Tesla Model 3: Two Things Tesla Has to Do to Get to 5,000 Cars a Week
Tesla saw its biggest quarterly losses ever in the fourth quarter of 2017, as announced Wednesday in the electric car company’s earnings report, but CEO Elon Musk is characteristically looking toward a brighter future. Think of car-assembling factory as a product, Musk said.
During a conference call with investment analysts after the earnings report was released, Musk again brought up his vision for how largely automated Tesla factories will differentiate the company from other automakers.
There are two things Tesla has to do better in order to make 5,000 Tesla Model 3 vehicles every week and both are related to automated processes.
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It’s safe to say that Musk often thinks about about robots and the speed at which they can potentially move, an obsession that’s manifested itself into how he wants Tesla to assemble its Model 3 and coming Model Y vehicle.
Last fall, Musk predicted on Twitter that in a few years, robots will move so quickly “you’ll need a strobe light” to see them. If only they moved that fast at Tesla’s Gigafactory battery plant, where production of batteries slowed down Model 3 production greatly, causing Tesla to push back production target: Five-thousand Model 3s a week were supposed to be produced in December; that projection has been bumped back to June.
“I’m hopeful that people think that if we can send a Roadster to the asteroid belt, we could probably solve Model 3 production,” Musk said on Wednesday. “It’s just a matter of time, and really error bars on the timing are really quite small in the grand scheme of things.”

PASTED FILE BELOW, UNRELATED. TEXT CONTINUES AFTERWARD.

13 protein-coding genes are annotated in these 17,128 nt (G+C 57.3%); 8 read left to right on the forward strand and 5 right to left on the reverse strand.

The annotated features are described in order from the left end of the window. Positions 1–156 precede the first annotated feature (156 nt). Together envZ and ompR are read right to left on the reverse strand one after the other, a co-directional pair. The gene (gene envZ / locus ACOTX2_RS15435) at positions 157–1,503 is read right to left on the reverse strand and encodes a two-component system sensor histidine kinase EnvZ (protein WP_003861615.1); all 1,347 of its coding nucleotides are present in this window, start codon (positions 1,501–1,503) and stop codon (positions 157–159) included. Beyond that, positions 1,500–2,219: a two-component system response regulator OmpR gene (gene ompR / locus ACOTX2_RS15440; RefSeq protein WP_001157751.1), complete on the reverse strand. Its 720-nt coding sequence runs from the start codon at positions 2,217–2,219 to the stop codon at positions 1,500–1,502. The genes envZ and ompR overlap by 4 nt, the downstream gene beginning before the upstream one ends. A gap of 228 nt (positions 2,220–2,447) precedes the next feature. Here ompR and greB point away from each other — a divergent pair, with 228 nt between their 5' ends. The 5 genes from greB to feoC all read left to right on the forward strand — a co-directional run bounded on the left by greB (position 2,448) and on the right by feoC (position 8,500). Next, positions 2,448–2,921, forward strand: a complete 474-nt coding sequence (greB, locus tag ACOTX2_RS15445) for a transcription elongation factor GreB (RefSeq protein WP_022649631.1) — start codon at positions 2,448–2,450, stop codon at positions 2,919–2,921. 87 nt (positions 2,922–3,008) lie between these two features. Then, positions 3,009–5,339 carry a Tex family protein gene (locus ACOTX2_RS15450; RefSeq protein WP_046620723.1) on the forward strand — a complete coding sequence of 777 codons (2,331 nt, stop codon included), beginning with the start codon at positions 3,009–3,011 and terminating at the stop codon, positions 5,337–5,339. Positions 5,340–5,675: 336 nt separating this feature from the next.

“We’re going to productize the factory.”
The Model 3 sedan, a stripped-down version of the luxurious Model S that starts at $35,000, is the prototype for the Tesla Semi and the coming Model Y, a crossover Tesla’s only teased with silhouetted marketing images.
Musk is convinced that once it gets its Model 3 problems solved — which Tesla is doing now — car-making will be more efficient, more prolific, and more futuristic than any of its competitors at General Motors, Ford, or Toyota.
He brought up the Ford River Rogue Complex, which was the largest integrated car factory on the planet when it opened in 1928 in Dearborn, Michigan. The plant inspired designers at other car companies to make their own mega plants.
Here are Musk’s comments in full:
“The competitive strength of Tesla long-term is not going to be the car; it’s going to be the factory,” he said. “We’re going to productize the factory.
“And really, this is a lesson that is kind of obvious in history because the Model T wasn’t the product, it was [the Ford River Rouge Complex]. The Model T was a very simple car. Anybody could have made that car, but not anyone could make River Rouge, and that’s really what will ultimate – what will be Tesla’s long-term competitive advantage.
“We’ll have a great product. So a great design, great engineering the products itself in the vehicles and autonomy and all that sort of stuff. But the factory is going to be the product that has the long-term sustained competitive advantage, in my opinion.
Two Projects to Make Model 3 Vehicles Faster:
1. For Tesla to get its production rate up, it needs to disassemble completely rebuilt automated battery production lines that were developed in Germany, ship them to the Gigafactory in Nevada, reassemble them, and put them into operation. That will get the Model 3 production up to between 2,000 and 2,500 cars per week, Musk said.
2. After that the transfer of materials between areas of its assembly plant in Fremont, California needs to become faster still. To do that, Musk said Tesla has developed a “very sophisticated automated parts conveyance system” that needs to be installed but that project “appears to be on track.”
When those two upgrades are complete, Tesla can produce 5,000 Model 3s a week, which, as the company has said, should happen by the end of June.